Fall is upon us, and, with it, the end of summer festival season. Now there's a new crop of indoor club and stadium show headliners to blow your paycheck on. But festivals do young artists a favor — those three-day hundred-band whoppers that corner the market all summer offer mid-level and rising bands the chance to make an impression on a lot of people. That's a chance they don't normally get.
This fall, those same amazing mid-levelers are hitting the circuit again, but since they can't afford headlining tours they end up opening for more popular (and often worse) acts. These are the seven fall tours with better openers than headliners.
1. Betty Who (opening for Katy Perry)
Pretty much everybody is better than Perry, but 22-year-old Australian transplant Who is better than Perry in a deep, ferocious, John-Hughes-movie sort of way (just watch the video). She rose to fame after a proposal video set to her song "Somebody Loves You" went viral. Soon after, she signed with RCA and has been building steady momentum ever since. This fall, her first full-length drops. When it does, she might well become a bigger draw than Perry.
On tour: Nov. 7 to Dec. 13 (but only if you live in Australia)
2. St. Vincent (opening for the Black Keys)
You may have missed this, but the Black Keys released their eighth (!) studio album this summer, and it's just as uninventive as their first seven. St. Vincent's Annie Clark, on the other hand, spent 2014 promoting her near-intergalactic fourth album and rocking the bile out of Pitchfork Festival. But musical partner David Byrne recently forecasted that an amazing musician like her who hasn't achieved superstardom in the Spotify era will soon have "to find employment elsewhere or change what they do to make more money." This is a concertgoer's chance to help. Go see St. V. and run in the other direction during Black Keys.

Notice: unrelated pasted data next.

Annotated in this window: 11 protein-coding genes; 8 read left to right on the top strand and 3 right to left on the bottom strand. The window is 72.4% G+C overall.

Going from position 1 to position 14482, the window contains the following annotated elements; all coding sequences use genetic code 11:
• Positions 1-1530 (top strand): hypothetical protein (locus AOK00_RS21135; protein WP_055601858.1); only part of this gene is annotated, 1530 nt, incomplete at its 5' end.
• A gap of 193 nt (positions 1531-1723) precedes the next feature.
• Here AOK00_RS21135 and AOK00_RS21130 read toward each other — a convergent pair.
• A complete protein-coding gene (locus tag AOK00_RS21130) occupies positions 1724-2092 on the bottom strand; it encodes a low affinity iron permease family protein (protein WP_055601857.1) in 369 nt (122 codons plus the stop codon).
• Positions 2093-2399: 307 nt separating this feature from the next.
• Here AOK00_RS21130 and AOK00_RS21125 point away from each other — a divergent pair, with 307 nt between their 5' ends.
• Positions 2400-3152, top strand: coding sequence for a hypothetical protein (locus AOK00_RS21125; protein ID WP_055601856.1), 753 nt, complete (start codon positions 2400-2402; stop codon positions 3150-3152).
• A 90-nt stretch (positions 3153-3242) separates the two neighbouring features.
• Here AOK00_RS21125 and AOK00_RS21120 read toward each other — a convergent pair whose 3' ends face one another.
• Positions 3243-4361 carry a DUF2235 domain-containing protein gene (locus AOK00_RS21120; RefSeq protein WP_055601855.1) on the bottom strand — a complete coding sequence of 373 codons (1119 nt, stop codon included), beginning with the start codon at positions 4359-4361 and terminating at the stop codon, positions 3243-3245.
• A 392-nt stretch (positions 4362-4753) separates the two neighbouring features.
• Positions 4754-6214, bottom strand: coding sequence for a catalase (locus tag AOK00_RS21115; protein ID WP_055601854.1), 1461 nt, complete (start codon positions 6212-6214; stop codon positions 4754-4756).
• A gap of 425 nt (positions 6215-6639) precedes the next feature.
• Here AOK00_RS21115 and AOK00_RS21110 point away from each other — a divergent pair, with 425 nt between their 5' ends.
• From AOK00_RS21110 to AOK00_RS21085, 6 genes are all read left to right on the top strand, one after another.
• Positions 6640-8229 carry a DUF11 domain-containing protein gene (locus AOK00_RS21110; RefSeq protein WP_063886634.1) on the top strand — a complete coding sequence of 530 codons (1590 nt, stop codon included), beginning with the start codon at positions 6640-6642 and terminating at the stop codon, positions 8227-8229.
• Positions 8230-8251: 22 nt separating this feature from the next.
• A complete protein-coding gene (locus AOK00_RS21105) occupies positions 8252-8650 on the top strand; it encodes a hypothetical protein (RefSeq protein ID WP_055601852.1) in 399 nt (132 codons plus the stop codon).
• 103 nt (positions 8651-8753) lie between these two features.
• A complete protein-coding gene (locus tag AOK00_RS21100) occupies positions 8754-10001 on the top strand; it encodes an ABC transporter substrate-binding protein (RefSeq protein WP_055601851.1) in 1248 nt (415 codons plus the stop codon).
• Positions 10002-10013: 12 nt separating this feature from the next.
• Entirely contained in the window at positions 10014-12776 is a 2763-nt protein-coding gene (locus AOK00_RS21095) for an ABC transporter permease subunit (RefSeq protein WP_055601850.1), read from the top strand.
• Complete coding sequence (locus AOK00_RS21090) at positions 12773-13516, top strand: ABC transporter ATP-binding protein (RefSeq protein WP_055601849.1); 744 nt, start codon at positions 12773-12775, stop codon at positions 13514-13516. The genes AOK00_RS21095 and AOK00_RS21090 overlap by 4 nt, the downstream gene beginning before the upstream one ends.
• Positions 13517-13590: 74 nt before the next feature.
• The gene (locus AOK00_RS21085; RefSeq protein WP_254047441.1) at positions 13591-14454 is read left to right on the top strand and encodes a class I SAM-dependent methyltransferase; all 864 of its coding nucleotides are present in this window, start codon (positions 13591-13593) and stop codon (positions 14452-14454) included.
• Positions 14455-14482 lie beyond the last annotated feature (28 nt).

On tour: Dec. 4 to Dec. 21
3. Hop Along (opening for mewithoutYou)
There isn't so much something wrong with arty post-hardcore quintet mewithoutYou as there is everything right with Philly's Hop Along — except, of course, that they haven't released an album since their gorgeous/painful/perfect 2012 debut Get Disowned. No matter — singer Frances Quinlan and Co. bring the noise live, and they only tour once in a blue moon. Go to this show, then drive a state over and go to it again the next day.
On tour: Oct. 3 to Oct. 18
4. Ratking (opening for Run the Jewels)
In the same vein as the Hop Along/mewithoutYou tour is the Ratking/Run the Jewels tour. El-P and Killer Mike's 2013 debut was really, very good. But if we're talking live shows, it doesn't get any more vicious than Harlem hip-hop trio Ratking, whose yappy frontman Wiki is known to bash himself in the forehead with his microphone until he bleeds. Pretty metal.
On tour: Oct. 31 to Nov. 29
5. MisterWives (opening for Twenty One Pilots and Bleachers)
Twenty One Pilots is a band that mixes EDM, screamo and rap, which is just as rough as it sounds. The upside to this is that you can get in to see their openers MisterWives — featuring New York singer Mandy Lee of the beyond-belief pipes (see 3:41 above) — for relatively cheap.
On tour: through Oct. 19
6. Against Me! (opening for Gaslight Anthem)
Once our foremost Springsteen-revivalists, Gaslight Anthem's newest record Get Hurt is at its best a caricature of mid-aughts Gaslight, and at its worst like something out of a Transformers trailer. Against Me! on the other hand, are touring in support of Transgender Dysphoria Blues — far and away their best record in 10 years, and their first since singer Laura Jane Grace came out as transgender in 2012. It's a poignant, powerful record — one that begs to be heard live.
On tour: through Oct. 16
7. Machine Gun Kelly (opening for Limp Bizkit)
Honestly, this has little to do with Machine Gun Kelly. He could just sit in a chair and drink beers on stage during these shows, and he'd be better than Limp Bizkit. He could form a supergroup with Rebecca Black, Chad Kroeger, Scott Stapp and the dudes from Phish, and they'd still be better than the Biz. It's a scientific fact.
On tour: through Oct. 12